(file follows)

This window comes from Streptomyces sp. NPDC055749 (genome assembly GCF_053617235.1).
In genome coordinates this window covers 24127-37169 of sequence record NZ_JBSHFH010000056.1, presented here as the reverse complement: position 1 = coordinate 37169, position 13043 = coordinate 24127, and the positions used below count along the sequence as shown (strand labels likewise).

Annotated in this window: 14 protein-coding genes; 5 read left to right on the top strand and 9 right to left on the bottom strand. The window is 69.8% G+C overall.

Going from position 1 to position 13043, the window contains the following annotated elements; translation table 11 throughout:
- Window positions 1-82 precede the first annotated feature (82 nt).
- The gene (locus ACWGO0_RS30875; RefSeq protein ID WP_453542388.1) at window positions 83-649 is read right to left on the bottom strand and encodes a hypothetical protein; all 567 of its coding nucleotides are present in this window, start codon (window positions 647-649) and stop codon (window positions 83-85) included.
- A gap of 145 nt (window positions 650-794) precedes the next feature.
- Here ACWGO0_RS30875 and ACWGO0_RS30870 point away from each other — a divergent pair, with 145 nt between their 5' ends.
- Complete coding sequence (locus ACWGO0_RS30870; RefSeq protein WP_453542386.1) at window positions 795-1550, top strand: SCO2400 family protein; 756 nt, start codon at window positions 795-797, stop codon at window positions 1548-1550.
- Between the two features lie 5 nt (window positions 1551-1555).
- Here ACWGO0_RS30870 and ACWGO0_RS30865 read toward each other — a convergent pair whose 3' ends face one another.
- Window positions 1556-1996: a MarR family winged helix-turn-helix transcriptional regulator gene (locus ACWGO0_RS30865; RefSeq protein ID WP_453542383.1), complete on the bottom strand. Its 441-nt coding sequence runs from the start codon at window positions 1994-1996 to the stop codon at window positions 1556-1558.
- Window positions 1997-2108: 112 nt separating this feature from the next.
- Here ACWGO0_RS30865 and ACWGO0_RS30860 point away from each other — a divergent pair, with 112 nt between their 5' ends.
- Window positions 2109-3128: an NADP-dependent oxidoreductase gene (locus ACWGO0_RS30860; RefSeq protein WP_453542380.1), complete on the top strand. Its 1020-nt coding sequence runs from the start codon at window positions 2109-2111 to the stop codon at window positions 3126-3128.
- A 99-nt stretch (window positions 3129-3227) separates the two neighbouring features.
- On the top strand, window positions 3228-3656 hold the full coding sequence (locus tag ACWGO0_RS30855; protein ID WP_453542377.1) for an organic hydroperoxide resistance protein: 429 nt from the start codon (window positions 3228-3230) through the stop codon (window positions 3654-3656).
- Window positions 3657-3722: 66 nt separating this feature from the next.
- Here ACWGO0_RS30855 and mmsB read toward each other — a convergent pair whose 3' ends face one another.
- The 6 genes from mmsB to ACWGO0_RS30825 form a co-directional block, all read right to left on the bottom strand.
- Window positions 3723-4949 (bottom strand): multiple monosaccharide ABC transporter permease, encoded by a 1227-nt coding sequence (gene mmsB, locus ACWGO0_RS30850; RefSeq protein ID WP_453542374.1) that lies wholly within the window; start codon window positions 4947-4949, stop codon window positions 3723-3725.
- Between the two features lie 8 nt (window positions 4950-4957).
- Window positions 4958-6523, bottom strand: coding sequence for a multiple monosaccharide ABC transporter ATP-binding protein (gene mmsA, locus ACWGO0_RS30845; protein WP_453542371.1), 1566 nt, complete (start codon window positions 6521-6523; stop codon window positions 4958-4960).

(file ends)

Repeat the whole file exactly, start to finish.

This window comes from Streptomyces sp. NPDC055749 (genome assembly GCF_053617235.1).
In genome coordinates this window covers 24127-37169 of sequence record NZ_JBSHFH010000056.1, presented here as the reverse complement: position 1 = coordinate 37169, position 13043 = coordinate 24127, and the positions used below count along the sequence as shown (strand labels likewise).

Annotated in this window: 14 protein-coding genes; 5 read left to right on the top strand and 9 right to left on the bottom strand. The window is 69.8% G+C overall.

Going from position 1 to position 13043, the window contains the following annotated elements; translation table 11 throughout:
- Window positions 1-82 precede the first annotated feature (82 nt).
- The gene (locus ACWGO0_RS30875; RefSeq protein ID WP_453542388.1) at window positions 83-649 is read right to left on the bottom strand and encodes a hypothetical protein; all 567 of its coding nucleotides are present in this window, start codon (window positions 647-649) and stop codon (window positions 83-85) included.
- A gap of 145 nt (window positions 650-794) precedes the next feature.
- Here ACWGO0_RS30875 and ACWGO0_RS30870 point away from each other — a divergent pair, with 145 nt between their 5' ends.
- Complete coding sequence (locus ACWGO0_RS30870; RefSeq protein WP_453542386.1) at window positions 795-1550, top strand: SCO2400 family protein; 756 nt, start codon at window positions 795-797, stop codon at window positions 1548-1550.
- Between the two features lie 5 nt (window positions 1551-1555).
- Here ACWGO0_RS30870 and ACWGO0_RS30865 read toward each other — a convergent pair whose 3' ends face one another.
- Window positions 1556-1996: a MarR family winged helix-turn-helix transcriptional regulator gene (locus ACWGO0_RS30865; RefSeq protein ID WP_453542383.1), complete on the bottom strand. Its 441-nt coding sequence runs from the start codon at window positions 1994-1996 to the stop codon at window positions 1556-1558.
- Window positions 1997-2108: 112 nt separating this feature from the next.
- Here ACWGO0_RS30865 and ACWGO0_RS30860 point away from each other — a divergent pair, with 112 nt between their 5' ends.
- Window positions 2109-3128: an NADP-dependent oxidoreductase gene (locus ACWGO0_RS30860; RefSeq protein WP_453542380.1), complete on the top strand. Its 1020-nt coding sequence runs from the start codon at window positions 2109-2111 to the stop codon at window positions 3126-3128.
- A 99-nt stretch (window positions 3129-3227) separates the two neighbouring features.
- On the top strand, window positions 3228-3656 hold the full coding sequence (locus tag ACWGO0_RS30855; protein ID WP_453542377.1) for an organic hydroperoxide resistance protein: 429 nt from the start codon (window positions 3228-3230) through the stop codon (window positions 3654-3656).
- Window positions 3657-3722: 66 nt separating this feature from the next.
- Here ACWGO0_RS30855 and mmsB read toward each other — a convergent pair whose 3' ends face one another.
- The 6 genes from mmsB to ACWGO0_RS30825 form a co-directional block, all read right to left on the bottom strand.
- Window positions 3723-4949 (bottom strand): multiple monosaccharide ABC transporter permease, encoded by a 1227-nt coding sequence (gene mmsB, locus ACWGO0_RS30850; RefSeq protein ID WP_453542374.1) that lies wholly within the window; start codon window positions 4947-4949, stop codon window positions 3723-3725.
- Between the two features lie 8 nt (window positions 4950-4957).
- Window positions 4958-6523, bottom strand: coding sequence for a multiple monosaccharide ABC transporter ATP-binding protein (gene mmsA, locus ACWGO0_RS30845; protein WP_453542371.1), 1566 nt, complete (start codon window positions 6521-6523; stop codon window positions 4958-4960).